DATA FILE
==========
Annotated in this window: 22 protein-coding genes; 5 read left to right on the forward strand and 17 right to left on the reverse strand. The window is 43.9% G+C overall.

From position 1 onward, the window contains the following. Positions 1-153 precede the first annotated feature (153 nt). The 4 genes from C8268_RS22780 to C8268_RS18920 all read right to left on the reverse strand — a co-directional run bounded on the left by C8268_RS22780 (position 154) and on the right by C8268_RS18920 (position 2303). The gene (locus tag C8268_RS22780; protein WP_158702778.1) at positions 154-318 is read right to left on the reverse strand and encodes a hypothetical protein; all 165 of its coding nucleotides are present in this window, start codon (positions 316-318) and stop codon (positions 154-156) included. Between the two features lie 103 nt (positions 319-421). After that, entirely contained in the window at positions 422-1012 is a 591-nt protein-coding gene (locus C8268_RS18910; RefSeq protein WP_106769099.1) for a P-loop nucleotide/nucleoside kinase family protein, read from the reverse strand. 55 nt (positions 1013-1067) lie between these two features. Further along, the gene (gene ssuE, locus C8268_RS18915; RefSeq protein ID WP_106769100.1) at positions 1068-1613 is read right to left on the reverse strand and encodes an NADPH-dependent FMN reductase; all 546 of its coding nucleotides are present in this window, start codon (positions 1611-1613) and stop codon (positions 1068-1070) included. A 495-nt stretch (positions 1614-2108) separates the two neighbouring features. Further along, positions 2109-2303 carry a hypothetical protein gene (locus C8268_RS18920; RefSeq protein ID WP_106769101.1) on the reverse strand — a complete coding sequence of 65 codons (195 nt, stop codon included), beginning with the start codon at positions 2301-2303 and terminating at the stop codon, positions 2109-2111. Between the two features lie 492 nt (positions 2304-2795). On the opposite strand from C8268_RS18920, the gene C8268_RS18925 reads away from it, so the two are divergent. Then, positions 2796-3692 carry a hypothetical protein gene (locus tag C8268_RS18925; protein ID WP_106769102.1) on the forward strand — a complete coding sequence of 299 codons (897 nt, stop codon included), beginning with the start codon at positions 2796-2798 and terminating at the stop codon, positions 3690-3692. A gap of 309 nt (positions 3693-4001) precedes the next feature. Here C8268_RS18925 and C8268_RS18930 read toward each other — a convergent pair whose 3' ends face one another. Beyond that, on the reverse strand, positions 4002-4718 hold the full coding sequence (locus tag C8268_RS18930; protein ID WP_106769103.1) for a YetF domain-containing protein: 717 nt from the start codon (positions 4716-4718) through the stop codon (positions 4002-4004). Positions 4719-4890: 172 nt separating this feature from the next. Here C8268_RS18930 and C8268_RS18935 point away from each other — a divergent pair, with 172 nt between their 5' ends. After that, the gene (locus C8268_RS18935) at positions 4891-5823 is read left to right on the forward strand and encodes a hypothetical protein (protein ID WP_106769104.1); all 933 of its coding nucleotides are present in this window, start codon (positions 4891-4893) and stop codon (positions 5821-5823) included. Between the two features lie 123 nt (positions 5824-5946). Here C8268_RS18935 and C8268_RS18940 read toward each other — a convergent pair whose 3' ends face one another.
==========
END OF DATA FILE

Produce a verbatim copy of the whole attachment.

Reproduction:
Annotated in this window: 22 protein-coding genes; 5 read left to right on the forward strand and 17 right to left on the reverse strand. The window is 43.9% G+C overall.

From position 1 onward, the window contains the following. Positions 1-153 precede the first annotated feature (153 nt). The 4 genes from C8268_RS22780 to C8268_RS18920 all read right to left on the reverse strand — a co-directional run bounded on the left by C8268_RS22780 (position 154) and on the right by C8268_RS18920 (position 2303). The gene (locus tag C8268_RS22780; protein WP_158702778.1) at positions 154-318 is read right to left on the reverse strand and encodes a hypothetical protein; all 165 of its coding nucleotides are present in this window, start codon (positions 316-318) and stop codon (positions 154-156) included. Between the two features lie 103 nt (positions 319-421). After that, entirely contained in the window at positions 422-1012 is a 591-nt protein-coding gene (locus C8268_RS18910; RefSeq protein WP_106769099.1) for a P-loop nucleotide/nucleoside kinase family protein, read from the reverse strand. 55 nt (positions 1013-1067) lie between these two features. Further along, the gene (gene ssuE, locus C8268_RS18915; RefSeq protein ID WP_106769100.1) at positions 1068-1613 is read right to left on the reverse strand and encodes an NADPH-dependent FMN reductase; all 546 of its coding nucleotides are present in this window, start codon (positions 1611-1613) and stop codon (positions 1068-1070) included. A 495-nt stretch (positions 1614-2108) separates the two neighbouring features. Further along, positions 2109-2303 carry a hypothetical protein gene (locus C8268_RS18920; RefSeq protein ID WP_106769101.1) on the reverse strand — a complete coding sequence of 65 codons (195 nt, stop codon included), beginning with the start codon at positions 2301-2303 and terminating at the stop codon, positions 2109-2111. Between the two features lie 492 nt (positions 2304-2795). On the opposite strand from C8268_RS18920, the gene C8268_RS18925 reads away from it, so the two are divergent. Then, positions 2796-3692 carry a hypothetical protein gene (locus tag C8268_RS18925; protein ID WP_106769102.1) on the forward strand — a complete coding sequence of 299 codons (897 nt, stop codon included), beginning with the start codon at positions 2796-2798 and terminating at the stop codon, positions 3690-3692. A gap of 309 nt (positions 3693-4001) precedes the next feature. Here C8268_RS18925 and C8268_RS18930 read toward each other — a convergent pair whose 3' ends face one another. Beyond that, on the reverse strand, positions 4002-4718 hold the full coding sequence (locus tag C8268_RS18930; protein ID WP_106769103.1) for a YetF domain-containing protein: 717 nt from the start codon (positions 4716-4718) through the stop codon (positions 4002-4004). Positions 4719-4890: 172 nt separating this feature from the next. Here C8268_RS18930 and C8268_RS18935 point away from each other — a divergent pair, with 172 nt between their 5' ends. After that, the gene (locus C8268_RS18935) at positions 4891-5823 is read left to right on the forward strand and encodes a hypothetical protein (protein ID WP_106769104.1); all 933 of its coding nucleotides are present in this window, start codon (positions 4891-4893) and stop codon (positions 5821-5823) included. Between the two features lie 123 nt (positions 5824-5946). Here C8268_RS18935 and C8268_RS18940 read toward each other — a convergent pair whose 3' ends face one another.